Investigations into wiretapping allegedly conducted by the Istanbul Police Department have revealed that the intelligence unit unlawfully monitored the emails and Internet usage of all users within the Marmara region without a probe for three months, including numerous journalists and police officers under fake names.
Starting in October 2009, the intelligence unit, allegedly infiltrated with Gülenist agents issued a request to monitor all Internet user activity under the scope of Specially Authorized Courts, which no longer exist. To the surprise of many, the request was made directly to the court without a probe or prosecutor's approval. Likewise, Judge Gökmen Demircan, allegedly affiliated with the Gülen Movement, controversially approved the request on the same day. The request was allegedly approved based on a preliminary statement to monitor terrorist organizations.
Accordingly, two files revealed during the investigation against the activities of the Gülen Movement have shown that all Internet activity within the Marmara Region was monitored to allegedly determine "organizational communications, preparation for unlawful actions and explosives." It was also stated that the "suspects" were exploiting the use of the Internet to halt democratization in Turkey and create an atmosphere of terror. Moreover, the report referred to the activities of terrorist organizations and noted that they made the request to determine potential acts of terrorism and would not use the information as evidence but for intelligence purposes. The report did not explain why the monitoring was conducted in an indiscriminate manner, requesting the communication information of all websites, signals and ID information from all Internet service providers, including photocopies of IDs and vendor information.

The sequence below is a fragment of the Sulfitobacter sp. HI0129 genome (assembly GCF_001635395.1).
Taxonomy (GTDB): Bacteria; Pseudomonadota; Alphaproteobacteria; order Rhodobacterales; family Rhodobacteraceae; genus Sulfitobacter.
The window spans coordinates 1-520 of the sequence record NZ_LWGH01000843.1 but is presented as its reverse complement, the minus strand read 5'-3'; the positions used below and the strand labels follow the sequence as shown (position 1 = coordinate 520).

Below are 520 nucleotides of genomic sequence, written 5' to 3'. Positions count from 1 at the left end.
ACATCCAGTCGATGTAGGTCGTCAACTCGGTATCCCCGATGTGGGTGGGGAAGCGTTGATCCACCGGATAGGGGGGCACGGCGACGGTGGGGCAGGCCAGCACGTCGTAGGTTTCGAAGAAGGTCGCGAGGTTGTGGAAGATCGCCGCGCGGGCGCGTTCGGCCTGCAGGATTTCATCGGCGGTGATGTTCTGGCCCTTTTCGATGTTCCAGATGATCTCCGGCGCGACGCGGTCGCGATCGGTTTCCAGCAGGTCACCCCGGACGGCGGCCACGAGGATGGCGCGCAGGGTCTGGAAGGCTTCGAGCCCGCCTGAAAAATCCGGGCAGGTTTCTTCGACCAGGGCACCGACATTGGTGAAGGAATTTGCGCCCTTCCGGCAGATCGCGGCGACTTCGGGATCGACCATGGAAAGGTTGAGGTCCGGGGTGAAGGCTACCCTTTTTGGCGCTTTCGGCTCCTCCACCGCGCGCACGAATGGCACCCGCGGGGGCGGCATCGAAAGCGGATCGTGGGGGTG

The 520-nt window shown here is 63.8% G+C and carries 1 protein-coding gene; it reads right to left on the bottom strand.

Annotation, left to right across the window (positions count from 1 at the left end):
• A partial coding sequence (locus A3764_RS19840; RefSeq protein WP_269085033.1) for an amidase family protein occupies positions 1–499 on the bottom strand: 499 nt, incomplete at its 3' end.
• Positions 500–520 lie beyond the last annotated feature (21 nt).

Fethullah Gülen, who currently lives in self-imposed exile in the U.S., leads the Gülen Movement, which operates in hundreds of countries across the world. They are currently accused of attempting to infiltrate Turkish state institutions, including the police and judiciary, as well as unlawfully wiretapping thousands of people, including journalists, politicians, top secret state meetings, and more. The government has made it clear that infiltrators will be held accountable. Currently, there are 39 Gülenist agents who have been arrested, while eight have been released pending trial. More arrests are expected as police interrogate several other suspects.
to read our informative text prepared pursuant to the Law on the Protection of Personal Data No. 6698 and to get information about the
used on our website in accordance with the relevant legislation.
6698 sayılı Kişisel Verilerin Korunması Kanunu uyarınca hazırlanmış aydınlatma metnimizi okumak ve sitemizde ilgili mevzuata uygun olarak kullanılan
ilgili bilgi almak için lütfen